Clinical trial: once-daily mesalamine granules for maintenance of remission of ulcerative colitis – a 6-month placebo-controlled trial
Article first published online: 18 AUG 2010
© 2010 Salix Pharmaceuticals
Alimentary Pharmacology & Therapeutics
Volume 32, Issue 8, pages 990–999, October 2010
How to Cite
Lichtenstein, G. R., Gordon, G. L., Zakko, S., Murthy, U., Sedghi, S., Pruitt, R., Merchant, K., Shaw, A., Bortey, E. and Forbes, W. P. (2010), Clinical trial: once-daily mesalamine granules for maintenance of remission of ulcerative colitis – a 6-month placebo-controlled trial. Alimentary Pharmacology & Therapeutics, 32: 990–999. doi: 10.1111/j.1365-2036.2010.04438.x
- Issue published online: 26 SEP 2010
- Article first published online: 18 AUG 2010
- Publication data Submitted 28 June 2010 First decision 5 July 2010 Resubmitted 28 July 2010 Accepted 29 July 2010
Aliment Pharmacol Ther 2010; 32: 990–999
Background Ulcerative colitis (UC) is a chronic relapsing and remitting idiopathic inflammatory bowel disorder.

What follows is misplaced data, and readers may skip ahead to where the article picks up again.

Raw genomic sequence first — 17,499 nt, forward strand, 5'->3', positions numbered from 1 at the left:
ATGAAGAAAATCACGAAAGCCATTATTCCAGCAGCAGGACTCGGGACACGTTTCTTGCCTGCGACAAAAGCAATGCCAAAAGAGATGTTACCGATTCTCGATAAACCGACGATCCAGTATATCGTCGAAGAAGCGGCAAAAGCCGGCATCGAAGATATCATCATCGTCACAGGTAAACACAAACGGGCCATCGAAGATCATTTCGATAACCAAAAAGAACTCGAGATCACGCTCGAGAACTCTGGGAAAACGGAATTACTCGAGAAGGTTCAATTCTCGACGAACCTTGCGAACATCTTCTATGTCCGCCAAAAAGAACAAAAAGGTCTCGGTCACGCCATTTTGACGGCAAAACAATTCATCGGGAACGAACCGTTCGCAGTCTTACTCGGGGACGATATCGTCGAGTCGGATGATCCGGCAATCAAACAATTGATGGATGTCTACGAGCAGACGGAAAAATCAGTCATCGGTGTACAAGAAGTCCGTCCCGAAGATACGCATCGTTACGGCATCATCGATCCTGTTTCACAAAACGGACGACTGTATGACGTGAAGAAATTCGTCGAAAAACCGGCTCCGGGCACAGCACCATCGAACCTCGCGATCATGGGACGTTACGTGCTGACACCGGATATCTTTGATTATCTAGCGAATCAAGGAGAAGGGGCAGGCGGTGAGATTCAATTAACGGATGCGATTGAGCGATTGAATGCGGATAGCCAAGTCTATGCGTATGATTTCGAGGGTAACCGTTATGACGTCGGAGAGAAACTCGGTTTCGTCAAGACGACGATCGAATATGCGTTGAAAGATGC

Aim To evaluate once-daily mesalamine (mesalazine) granules (MG) for maintenance of remission of UC.
Methods Randomized, double-blind, placebo-controlled trial of patients (n = 209 MG, n = 96 placebo) with UC in remission [revised Sutherland Disease Activity Index (SDAI) rectal bleeding = 0, mucosal appearance <2] who took MG 1.5 g or placebo once-daily for up to 6 months. Primary efficacy endpoint: the percentage of patients who remained relapse-free at month 6/end of treatment. Relapse was defined as SDAI rectal bleeding score ≥1 and a mucosal appearance score ≥2, a UC flare, or initiation of medication to treat a UC flare.
Results The percentage of relapse-free patients at month 6/end of treatment was higher with MG than placebo (78.9% vs. 58.3%, P < 0.001) in the intent-to-treat analysis. Significant differences (P ≤ 0.025) favouring MG were observed for most secondary endpoints including improvement in rectal bleeding, physician’s disease activity rating, stool frequency, the SDAI at month 6/end of treatment, patients classified as a treatment success and relapse-free duration. The incidence of adverse events was similar between groups.
Conclusions Once-daily mesalamine (mesalazine) was effective in maintaining remission of UC for 6 months.